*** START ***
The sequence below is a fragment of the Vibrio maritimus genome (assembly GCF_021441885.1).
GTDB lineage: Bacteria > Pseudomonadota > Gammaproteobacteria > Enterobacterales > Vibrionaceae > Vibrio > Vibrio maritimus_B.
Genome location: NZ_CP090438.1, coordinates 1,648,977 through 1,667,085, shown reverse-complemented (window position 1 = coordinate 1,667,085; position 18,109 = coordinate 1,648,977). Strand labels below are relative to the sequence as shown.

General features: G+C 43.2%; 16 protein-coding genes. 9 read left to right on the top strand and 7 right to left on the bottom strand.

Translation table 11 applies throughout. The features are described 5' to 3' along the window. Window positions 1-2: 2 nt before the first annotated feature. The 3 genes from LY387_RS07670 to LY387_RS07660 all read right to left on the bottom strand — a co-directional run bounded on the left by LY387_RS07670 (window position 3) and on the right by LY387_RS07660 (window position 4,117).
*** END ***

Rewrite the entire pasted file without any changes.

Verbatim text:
The sequence below is a fragment of the Vibrio maritimus genome (assembly GCF_021441885.1).
GTDB lineage: Bacteria > Pseudomonadota > Gammaproteobacteria > Enterobacterales > Vibrionaceae > Vibrio > Vibrio maritimus_B.
Genome location: NZ_CP090438.1, coordinates 1,648,977 through 1,667,085, shown reverse-complemented (window position 1 = coordinate 1,667,085; position 18,109 = coordinate 1,648,977). Strand labels below are relative to the sequence as shown.

General features: G+C 43.2%; 16 protein-coding genes. 9 read left to right on the top strand and 7 right to left on the bottom strand.

Translation table 11 applies throughout. The features are described 5' to 3' along the window. Window positions 1-2: 2 nt before the first annotated feature. The 3 genes from LY387_RS07670 to LY387_RS07660 all read right to left on the bottom strand — a co-directional run bounded on the left by LY387_RS07670 (window position 3) and on the right by LY387_RS07660 (window position 4,117).